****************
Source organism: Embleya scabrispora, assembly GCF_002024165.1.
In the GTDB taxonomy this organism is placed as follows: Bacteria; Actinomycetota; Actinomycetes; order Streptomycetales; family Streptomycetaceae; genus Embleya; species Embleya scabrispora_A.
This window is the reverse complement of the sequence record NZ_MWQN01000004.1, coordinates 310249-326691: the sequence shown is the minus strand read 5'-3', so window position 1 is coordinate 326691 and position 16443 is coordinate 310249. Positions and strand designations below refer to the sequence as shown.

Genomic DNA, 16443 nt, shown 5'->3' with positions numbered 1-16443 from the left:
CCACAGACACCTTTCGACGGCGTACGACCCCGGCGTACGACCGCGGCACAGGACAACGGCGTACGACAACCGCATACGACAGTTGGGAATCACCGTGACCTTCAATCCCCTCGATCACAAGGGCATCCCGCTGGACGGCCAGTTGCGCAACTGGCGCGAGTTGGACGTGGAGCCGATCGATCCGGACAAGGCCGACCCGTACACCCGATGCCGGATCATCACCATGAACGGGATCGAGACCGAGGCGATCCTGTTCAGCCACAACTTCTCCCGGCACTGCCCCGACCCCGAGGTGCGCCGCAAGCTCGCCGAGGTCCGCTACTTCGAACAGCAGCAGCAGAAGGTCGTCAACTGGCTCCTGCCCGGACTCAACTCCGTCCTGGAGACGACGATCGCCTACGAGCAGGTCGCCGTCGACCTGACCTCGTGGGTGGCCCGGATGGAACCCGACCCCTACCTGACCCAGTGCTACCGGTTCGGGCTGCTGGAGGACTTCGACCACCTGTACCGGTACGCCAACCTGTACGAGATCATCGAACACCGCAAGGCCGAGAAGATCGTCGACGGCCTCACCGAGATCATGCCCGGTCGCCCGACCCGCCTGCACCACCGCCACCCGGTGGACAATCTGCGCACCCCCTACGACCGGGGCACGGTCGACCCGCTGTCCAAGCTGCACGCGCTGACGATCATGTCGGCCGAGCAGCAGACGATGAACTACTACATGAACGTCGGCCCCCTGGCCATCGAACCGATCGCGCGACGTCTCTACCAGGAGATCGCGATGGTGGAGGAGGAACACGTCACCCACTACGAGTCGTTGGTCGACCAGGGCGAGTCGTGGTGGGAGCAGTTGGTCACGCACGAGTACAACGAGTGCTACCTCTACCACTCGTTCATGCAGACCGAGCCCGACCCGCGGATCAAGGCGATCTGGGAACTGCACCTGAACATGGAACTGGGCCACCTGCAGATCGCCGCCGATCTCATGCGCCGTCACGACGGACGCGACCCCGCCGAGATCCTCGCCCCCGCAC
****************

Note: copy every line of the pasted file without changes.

Source organism: Embleya scabrispora, assembly GCF_002024165.1.
In the GTDB taxonomy this organism is placed as follows: Bacteria; Actinomycetota; Actinomycetes; order Streptomycetales; family Streptomycetaceae; genus Embleya; species Embleya scabrispora_A.
This window is the reverse complement of the sequence record NZ_MWQN01000004.1, coordinates 310249-326691: the sequence shown is the minus strand read 5'-3', so window position 1 is coordinate 326691 and position 16443 is coordinate 310249. Positions and strand designations below refer to the sequence as shown.

Genomic DNA, 16443 nt, shown 5'->3' with positions numbered 1-16443 from the left:
CCACAGACACCTTTCGACGGCGTACGACCCCGGCGTACGACCGCGGCACAGGACAACGGCGTACGACAACCGCATACGACAGTTGGGAATCACCGTGACCTTCAATCCCCTCGATCACAAGGGCATCCCGCTGGACGGCCAGTTGCGCAACTGGCGCGAGTTGGACGTGGAGCCGATCGATCCGGACAAGGCCGACCCGTACACCCGATGCCGGATCATCACCATGAACGGGATCGAGACCGAGGCGATCCTGTTCAGCCACAACTTCTCCCGGCACTGCCCCGACCCCGAGGTGCGCCGCAAGCTCGCCGAGGTCCGCTACTTCGAACAGCAGCAGCAGAAGGTCGTCAACTGGCTCCTGCCCGGACTCAACTCCGTCCTGGAGACGACGATCGCCTACGAGCAGGTCGCCGTCGACCTGACCTCGTGGGTGGCCCGGATGGAACCCGACCCCTACCTGACCCAGTGCTACCGGTTCGGGCTGCTGGAGGACTTCGACCACCTGTACCGGTACGCCAACCTGTACGAGATCATCGAACACCGCAAGGCCGAGAAGATCGTCGACGGCCTCACCGAGATCATGCCCGGTCGCCCGACCCGCCTGCACCACCGCCACCCGGTGGACAATCTGCGCACCCCCTACGACCGGGGCACGGTCGACCCGCTGTCCAAGCTGCACGCGCTGACGATCATGTCGGCCGAGCAGCAGACGATGAACTACTACATGAACGTCGGCCCCCTGGCCATCGAACCGATCGCGCGACGTCTCTACCAGGAGATCGCGATGGTGGAGGAGGAACACGTCACCCACTACGAGTCGTTGGTCGACCAGGGCGAGTCGTGGTGGGAGCAGTTGGTCACGCACGAGTACAACGAGTGCTACCTCTACCACTCGTTCATGCAGACCGAGCCCGACCCGCGGATCAAGGCGATCTGGGAACTGCACCTGAACATGGAACTGGGCCACCTGCAGATCGCCGCCGATCTCATGCGCCGTCACGACGGACGCGACCCCGCCGAGATCCTCGCCCCCGCAC